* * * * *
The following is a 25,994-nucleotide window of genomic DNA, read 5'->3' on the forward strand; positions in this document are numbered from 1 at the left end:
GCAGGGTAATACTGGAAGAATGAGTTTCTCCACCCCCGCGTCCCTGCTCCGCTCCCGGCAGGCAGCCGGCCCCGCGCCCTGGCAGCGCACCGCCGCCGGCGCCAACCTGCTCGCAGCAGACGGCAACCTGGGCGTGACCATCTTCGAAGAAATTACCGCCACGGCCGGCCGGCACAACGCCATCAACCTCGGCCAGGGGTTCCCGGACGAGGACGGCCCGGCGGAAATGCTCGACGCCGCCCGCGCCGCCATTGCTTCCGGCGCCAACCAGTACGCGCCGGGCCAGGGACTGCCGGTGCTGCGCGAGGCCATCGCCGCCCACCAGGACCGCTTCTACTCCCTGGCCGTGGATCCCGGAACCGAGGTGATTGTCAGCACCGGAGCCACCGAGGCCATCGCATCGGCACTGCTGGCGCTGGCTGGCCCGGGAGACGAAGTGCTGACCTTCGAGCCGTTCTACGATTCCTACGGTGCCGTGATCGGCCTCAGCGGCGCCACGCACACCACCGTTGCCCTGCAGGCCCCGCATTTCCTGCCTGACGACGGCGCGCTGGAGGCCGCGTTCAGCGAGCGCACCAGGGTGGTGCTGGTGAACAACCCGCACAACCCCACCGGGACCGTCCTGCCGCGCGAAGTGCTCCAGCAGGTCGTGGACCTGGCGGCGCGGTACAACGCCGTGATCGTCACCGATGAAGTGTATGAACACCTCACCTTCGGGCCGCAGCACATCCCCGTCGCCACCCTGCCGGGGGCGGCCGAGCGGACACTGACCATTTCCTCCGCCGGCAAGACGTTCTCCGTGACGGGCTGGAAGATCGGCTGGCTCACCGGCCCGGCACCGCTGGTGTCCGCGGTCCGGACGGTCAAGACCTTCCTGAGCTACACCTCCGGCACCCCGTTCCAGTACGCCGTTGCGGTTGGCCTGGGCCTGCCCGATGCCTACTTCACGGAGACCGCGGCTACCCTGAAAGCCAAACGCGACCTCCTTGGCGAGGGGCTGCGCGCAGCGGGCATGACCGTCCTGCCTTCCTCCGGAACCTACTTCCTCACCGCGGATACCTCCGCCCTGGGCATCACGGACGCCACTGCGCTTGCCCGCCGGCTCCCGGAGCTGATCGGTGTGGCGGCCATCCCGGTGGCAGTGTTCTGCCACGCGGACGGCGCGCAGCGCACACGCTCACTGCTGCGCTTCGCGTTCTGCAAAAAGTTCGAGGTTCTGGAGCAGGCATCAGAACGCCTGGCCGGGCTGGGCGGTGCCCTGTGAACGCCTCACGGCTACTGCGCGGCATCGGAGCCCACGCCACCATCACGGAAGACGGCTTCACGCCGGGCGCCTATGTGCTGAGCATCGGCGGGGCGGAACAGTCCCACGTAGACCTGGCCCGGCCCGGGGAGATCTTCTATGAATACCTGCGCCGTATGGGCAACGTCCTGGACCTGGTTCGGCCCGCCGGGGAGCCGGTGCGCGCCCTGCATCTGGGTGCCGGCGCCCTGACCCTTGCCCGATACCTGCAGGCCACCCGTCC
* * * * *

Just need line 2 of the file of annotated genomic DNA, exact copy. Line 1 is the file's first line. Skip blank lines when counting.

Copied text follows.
GCAGGGTAATACTGGAAGAATGAGTTTCTCCACCCCCGCGTCCCTGCTCCGCTCCCGGCAGGCAGCCGGCCCCGCGCCCTGGCAGCGCACCGCCGCCGGCGCCAACCTGCTCGCAGCAGACGGCAACCTGGGCGTGACCATCTTCGAAGAAATTACCGCCACGGCCGGCCGGCACAACGCCATCAACCTCGGCCAGGGGTTCCCGGACGAGGACGGCCCGGCGGAAATGCTCGACGCCGCCCGCGCCGCCATTGCTTCCGGCGCCAACCAGTACGCGCCGGGCCAGGGACTGCCGGTGCTGCGCGAGGCCATCGCCGCCCACCAGGACCGCTTCTACTCCCTGGCCGTGGATCCCGGAACCGAGGTGATTGTCAGCACCGGAGCCACCGAGGCCATCGCATCGGCACTGCTGGCGCTGGCTGGCCCGGGAGACGAAGTGCTGACCTTCGAGCCGTTCTACGATTCCTACGGTGCCGTGATCGGCCTCAGCGGCGCCACGCACACCACCGTTGCCCTGCAGGCCCCGCATTTCCTGCCTGACGACGGCGCGCTGGAGGCCGCGTTCAGCGAGCGCACCAGGGTGGTGCTGGTGAACAACCCGCACAACCCCACCGGGACCGTCCTGCCGCGCGAAGTGCTCCAGCAGGTCGTGGACCTGGCGGCGCGGTACAACGCCGTGATCGTCACCGATGAAGTGTATGAACACCTCACCTTCGGGCCGCAGCACATCCCCGTCGCCACCCTGCCGGGGGCGGCCGAGCGGACACTGACCATTTCCTCCGCCGGCAAGACGTTCTCCGTGACGGGCTGGAAGATCGGCTGGCTCACCGGCCCGGCACCGCTGGTGTCCGCGGTCCGGACGGTCAAGACCTTCCTGAGCTACACCTCCGGCACCCCGTTCCAGTACGCCGTTGCGGTTGGCCTGGGCCTGCCCGATGCCTACTTCACGGAGACCGCGGCTACCCTGAAAGCCAAACGCGACCTCCTTGGCGAGGGGCTGCGCGCAGCGGGCATGACCGTCCTGCCTTCCTCCGGAACCTACTTCCTCACCGCGGATACCTCCGCCCTGGGCATCACGGACGCCACTGCGCTTGCCCGCCGGCTCCCGGAGCTGATCGGTGTGGCGGCCATCCCGGTGGCAGTGTTCTGCCACGCGGACGGCGCGCAGCGCACACGCTCACTGCTGCGCTTCGCGTTCTGCAAAAAGTTCGAGGTTCTGGAGCAGGCATCAGAACGCCTGGCCGGGCTGGGCGGTGCCCTGTGAACGCCTCACGGCTACTGCGCGGCATCGGAGCCCACGCCACCATCACGGAAGACGGCTTCACGCCGGGCGCCTATGTGCTGAGCATCGGCGGGGCGGAACAGTCCCACGTAGACCTGGCCCGGCCCGGGGAGATCTTCTATGAATACCTGCGCCGTATGGGCAACGTCCTGGACCTGGTTCGGCCCGCCGGGGAGCCGGTGCGCGCCCTGCATCTGGGTGCCGGCGCCCTGACCCTTGCCCGATACCTGCAGGCCACCCGTCC